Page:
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The evolution of two lively Toronto neighbourhoods: Yorkville and Yonge-Dundas.

Shoppers in Toronto's upscale Yorkville district.


Now: Sleek Shopping Mecca

Over the years, Yorkville’s coffee houses and counterculture have segued into multimillion dollar condos, spas and designer boutiques. Yesterday’s bohemian scene is today’s shopping mecca, with Tiffany & Co., Burberry, Prada, Hermès and Calvin Klein outposts.

Woman walks in Yorkville in the nineteen-seventies.

Then: Bohemian Hot Spot

At Yorkville’s circa-1960s peak, poets and musicians flocked to the neighbourhood’s coffee houses. Margaret Atwood, Leonard Cohen and Gwendolyn MacEwan read poetry at places like the Purple Onion and Penny Farthing. At the Riverboat, you could rub shoulders with Neil Young, Joni Mitchell and Gordon Lightfoot, and even international stars like Simon & Garfunkel and John Lee Hooker.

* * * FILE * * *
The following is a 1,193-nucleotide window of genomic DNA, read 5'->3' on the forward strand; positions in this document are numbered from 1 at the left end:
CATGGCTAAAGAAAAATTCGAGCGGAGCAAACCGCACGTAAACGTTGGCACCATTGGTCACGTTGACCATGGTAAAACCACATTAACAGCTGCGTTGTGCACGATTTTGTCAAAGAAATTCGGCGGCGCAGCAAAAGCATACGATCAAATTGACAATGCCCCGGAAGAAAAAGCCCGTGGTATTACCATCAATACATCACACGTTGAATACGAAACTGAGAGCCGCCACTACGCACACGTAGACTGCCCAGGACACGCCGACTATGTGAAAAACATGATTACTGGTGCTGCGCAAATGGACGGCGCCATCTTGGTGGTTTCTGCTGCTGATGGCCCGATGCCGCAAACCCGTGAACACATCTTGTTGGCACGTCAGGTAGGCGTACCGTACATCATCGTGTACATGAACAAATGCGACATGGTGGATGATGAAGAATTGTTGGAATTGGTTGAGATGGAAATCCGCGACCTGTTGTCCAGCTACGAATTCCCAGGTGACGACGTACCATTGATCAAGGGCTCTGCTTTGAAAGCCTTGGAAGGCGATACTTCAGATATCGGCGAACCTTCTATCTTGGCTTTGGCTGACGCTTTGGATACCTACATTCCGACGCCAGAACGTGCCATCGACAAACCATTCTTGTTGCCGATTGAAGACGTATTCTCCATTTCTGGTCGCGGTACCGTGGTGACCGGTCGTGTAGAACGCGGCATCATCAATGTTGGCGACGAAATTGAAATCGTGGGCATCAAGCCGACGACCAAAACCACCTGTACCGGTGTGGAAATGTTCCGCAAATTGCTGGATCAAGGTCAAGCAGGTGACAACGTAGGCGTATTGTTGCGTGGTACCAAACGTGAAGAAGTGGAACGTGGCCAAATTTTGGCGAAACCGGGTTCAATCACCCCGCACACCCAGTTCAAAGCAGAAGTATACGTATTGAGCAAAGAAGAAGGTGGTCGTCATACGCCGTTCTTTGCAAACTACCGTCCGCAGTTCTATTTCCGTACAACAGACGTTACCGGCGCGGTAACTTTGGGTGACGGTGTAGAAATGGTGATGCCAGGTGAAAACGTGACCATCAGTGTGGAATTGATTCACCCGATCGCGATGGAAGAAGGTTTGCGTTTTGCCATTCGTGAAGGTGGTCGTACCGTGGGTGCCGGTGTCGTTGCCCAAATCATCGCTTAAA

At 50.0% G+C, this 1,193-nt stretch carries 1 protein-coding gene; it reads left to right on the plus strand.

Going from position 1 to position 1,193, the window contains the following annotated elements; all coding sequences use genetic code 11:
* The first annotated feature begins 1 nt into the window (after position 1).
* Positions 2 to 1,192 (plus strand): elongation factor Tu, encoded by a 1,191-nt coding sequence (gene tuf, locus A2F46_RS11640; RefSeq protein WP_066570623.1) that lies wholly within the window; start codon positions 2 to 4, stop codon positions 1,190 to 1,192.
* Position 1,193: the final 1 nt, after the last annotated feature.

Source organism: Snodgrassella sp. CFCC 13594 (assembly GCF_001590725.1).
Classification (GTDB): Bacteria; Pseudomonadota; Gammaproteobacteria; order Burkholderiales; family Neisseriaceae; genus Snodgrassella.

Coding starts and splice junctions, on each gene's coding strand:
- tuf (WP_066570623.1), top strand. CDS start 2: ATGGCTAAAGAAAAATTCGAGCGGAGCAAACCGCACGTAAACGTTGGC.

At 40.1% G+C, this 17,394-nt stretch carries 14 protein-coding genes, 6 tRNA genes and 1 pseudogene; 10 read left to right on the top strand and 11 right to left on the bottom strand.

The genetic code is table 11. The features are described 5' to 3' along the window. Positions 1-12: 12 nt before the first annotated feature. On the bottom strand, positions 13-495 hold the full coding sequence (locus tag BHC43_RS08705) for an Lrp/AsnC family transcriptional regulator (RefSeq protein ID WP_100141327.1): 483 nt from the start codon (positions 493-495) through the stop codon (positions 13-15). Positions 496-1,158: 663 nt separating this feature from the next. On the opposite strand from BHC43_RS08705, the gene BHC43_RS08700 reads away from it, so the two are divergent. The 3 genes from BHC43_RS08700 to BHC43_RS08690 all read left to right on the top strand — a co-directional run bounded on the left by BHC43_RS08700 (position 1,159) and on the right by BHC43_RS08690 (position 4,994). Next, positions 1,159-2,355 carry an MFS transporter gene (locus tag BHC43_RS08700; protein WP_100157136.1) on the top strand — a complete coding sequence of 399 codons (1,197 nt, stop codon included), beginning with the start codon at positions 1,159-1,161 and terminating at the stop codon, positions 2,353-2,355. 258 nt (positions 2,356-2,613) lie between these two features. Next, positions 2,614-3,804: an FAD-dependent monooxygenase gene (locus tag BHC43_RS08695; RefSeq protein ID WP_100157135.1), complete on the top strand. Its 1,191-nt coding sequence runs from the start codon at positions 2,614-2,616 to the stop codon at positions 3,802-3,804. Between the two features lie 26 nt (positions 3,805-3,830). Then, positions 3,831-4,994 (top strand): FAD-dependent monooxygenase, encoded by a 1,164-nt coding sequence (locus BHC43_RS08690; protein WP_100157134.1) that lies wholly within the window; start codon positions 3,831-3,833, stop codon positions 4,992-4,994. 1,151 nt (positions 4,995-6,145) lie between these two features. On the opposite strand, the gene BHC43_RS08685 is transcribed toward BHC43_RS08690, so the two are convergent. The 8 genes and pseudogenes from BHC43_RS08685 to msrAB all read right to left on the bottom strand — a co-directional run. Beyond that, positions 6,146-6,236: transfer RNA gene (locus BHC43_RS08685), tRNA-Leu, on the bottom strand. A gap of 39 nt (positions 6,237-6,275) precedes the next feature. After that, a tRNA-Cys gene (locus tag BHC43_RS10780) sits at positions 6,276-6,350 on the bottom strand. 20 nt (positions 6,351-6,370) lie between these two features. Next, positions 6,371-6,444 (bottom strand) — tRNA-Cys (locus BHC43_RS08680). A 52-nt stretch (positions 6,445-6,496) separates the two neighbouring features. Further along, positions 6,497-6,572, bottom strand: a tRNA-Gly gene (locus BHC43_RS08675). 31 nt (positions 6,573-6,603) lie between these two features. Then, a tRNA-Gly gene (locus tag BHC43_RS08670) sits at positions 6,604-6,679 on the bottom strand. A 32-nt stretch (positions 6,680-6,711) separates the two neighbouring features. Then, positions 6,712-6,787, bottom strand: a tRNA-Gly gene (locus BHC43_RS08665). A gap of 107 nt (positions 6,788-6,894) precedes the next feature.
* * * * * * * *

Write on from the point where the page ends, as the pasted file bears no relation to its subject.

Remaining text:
Street performer on stilts at Yonge-Dundas Square.


Now: Town Square 2.0

Inspired by the similarly facelifted Times Square, post-millennium Yonge-Dundas Square is a vibrant, tourist-luring nexus that combines entertainment, shopping and dining. The square hosts City Cinema outdoor movie nights, cultural festivals such as Franco-Fête, and live concerts from various NXNE (June 15 to 19, 2016) performers.

Yonge Street in the seventies, including A&A Records sign and Sam The Record Man sign.

Then: Neon Market

A neon streetscape courtesy of Sam the Record Man and other brightly illuminated music stores, circa-1980s Yonge and Dundas broadcast the boisterous energy of its nearby pinball arcades and street buskers.